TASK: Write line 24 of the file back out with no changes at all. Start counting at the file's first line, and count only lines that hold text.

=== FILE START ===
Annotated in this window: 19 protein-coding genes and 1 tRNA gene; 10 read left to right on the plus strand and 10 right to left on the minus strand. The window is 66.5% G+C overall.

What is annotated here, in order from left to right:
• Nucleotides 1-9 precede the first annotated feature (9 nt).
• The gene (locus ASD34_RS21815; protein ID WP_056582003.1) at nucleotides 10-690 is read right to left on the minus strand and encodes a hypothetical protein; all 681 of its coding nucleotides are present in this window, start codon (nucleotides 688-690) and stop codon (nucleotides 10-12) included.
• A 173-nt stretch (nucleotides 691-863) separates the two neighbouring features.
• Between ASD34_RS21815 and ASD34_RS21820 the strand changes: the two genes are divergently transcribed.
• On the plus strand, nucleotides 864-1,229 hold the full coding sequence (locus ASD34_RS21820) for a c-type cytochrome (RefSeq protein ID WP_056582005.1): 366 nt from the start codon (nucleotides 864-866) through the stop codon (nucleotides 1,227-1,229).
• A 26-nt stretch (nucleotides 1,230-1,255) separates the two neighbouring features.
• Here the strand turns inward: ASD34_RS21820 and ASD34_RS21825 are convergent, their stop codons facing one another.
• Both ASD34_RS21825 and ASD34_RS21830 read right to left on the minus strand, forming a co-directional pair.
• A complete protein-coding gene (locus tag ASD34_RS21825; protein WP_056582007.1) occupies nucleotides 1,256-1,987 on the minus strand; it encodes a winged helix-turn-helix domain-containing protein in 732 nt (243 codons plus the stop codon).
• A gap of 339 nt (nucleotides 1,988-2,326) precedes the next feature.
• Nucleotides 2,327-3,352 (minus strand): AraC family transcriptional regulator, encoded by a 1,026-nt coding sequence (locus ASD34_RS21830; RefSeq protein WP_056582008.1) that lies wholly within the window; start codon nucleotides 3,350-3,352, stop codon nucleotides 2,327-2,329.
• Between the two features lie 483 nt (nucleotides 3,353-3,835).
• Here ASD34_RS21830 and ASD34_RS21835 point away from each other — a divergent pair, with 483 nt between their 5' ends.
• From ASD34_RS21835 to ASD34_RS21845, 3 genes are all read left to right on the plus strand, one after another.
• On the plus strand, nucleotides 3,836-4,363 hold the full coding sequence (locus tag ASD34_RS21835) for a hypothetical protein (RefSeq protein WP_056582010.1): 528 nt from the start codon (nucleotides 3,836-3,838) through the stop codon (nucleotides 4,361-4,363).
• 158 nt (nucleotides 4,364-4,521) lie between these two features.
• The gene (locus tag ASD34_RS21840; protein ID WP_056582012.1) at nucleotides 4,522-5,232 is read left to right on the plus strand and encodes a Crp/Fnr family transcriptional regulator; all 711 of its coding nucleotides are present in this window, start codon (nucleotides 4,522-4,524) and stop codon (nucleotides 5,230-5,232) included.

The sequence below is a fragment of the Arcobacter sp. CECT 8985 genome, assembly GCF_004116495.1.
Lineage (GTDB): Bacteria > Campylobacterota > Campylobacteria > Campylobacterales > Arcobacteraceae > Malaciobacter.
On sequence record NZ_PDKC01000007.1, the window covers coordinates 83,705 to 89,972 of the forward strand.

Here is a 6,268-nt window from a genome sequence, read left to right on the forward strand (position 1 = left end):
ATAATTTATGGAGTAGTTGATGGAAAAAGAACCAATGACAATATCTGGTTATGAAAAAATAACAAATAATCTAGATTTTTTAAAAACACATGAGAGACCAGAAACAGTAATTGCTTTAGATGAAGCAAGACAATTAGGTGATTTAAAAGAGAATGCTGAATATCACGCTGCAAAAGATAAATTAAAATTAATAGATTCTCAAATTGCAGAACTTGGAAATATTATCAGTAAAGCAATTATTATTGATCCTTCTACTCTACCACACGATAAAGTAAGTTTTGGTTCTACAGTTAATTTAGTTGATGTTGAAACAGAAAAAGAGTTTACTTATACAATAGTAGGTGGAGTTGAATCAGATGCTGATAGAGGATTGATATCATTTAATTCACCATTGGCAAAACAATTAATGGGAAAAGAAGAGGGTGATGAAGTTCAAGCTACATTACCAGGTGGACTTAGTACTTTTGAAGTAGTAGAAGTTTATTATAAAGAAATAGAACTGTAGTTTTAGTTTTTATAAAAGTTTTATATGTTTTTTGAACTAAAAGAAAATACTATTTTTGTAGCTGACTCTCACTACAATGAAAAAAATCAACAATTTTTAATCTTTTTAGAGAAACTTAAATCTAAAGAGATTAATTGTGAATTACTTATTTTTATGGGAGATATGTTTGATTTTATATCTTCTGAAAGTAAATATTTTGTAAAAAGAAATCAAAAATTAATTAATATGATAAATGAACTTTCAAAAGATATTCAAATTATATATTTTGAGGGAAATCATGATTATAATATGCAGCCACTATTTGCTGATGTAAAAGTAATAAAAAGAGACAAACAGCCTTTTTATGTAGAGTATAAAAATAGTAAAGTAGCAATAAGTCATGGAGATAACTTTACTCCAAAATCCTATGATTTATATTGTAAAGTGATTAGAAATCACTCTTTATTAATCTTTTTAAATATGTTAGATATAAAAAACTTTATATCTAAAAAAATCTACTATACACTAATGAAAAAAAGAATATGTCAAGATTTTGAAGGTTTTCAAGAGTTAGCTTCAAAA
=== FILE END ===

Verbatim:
ATAATTTATGGAGTAGTTGATGGAAAAAGAACCAATGACAATATCTGGTTATGAAAAAATAACAAATAATCTAGATTTTTTAAAAACACATGAGAGACCAGAAACAGTAATTGCTTTAGATGAAGCAAGACAATTAGGTGATTTAAAAGAGAATGCTGAATATCACGCTGCAAAAGATAAATTAAAATTAATAGATTCTCAAATTGCAGAACTTGGAAATATTATCAGTAAAGCAATTATTATTGATCCTTCTACTCTACCACACGATAAAGTAAGTTTTGGTTCTACAGTTAATTTAGTTGATGTTGAAACAGAAAAAGAGTTTACTTATACAATAGTAGGTGGAGTTGAATCAGATGCTGATAGAGGATTGATATCATTTAATTCACCATTGGCAAAACAATTAATGGGAAAAGAAGAGGGTGATGAAGTTCAAGCTACATTACCAGGTGGACTTAGTACTTTTGAAGTAGTAGAAGTTTATTATAAAGAAATAGAACTGTAGTTTTAGTTTTTATAAAAGTTTTATATGTTTTTTGAACTAAAAGAAAATACTATTTTTGTAGCTGACTCTCACTACAATGAAAAAAATCAACAATTTTTAATCTTTTTAGAGAAACTTAAATCTAAAGAGATTAATTGTGAATTACTTATTTTTATGGGAGATATGTTTGATTTTATATCTTCTGAAAGTAAATATTTTGTAAAAAGAAATCAAAAATTAATTAATATGATAAATGAACTTTCAAAAGATATTCAAATTATATATTTTGAGGGAAATCATGATTATAATATGCAGCCACTATTTGCTGATGTAAAAGTAATAAAAAGAGACAAACAGCCTTTTTATGTAGAGTATAAAAATAGTAAAGTAGCAATAAGTCATGGAGATAACTTTACTCCAAAATCCTATGATTTATATTGTAAAGTGATTAGAAATCACTCTTTATTAATCTTTTTAAATATGTTAGATATAAAAAACTTTATATCTAAAAAAATCTACTATACACTAATGAAAAAAAGAATATGTCAAGATTTTGAAGGTTTTCAAGAGTTAGCTTCAAAA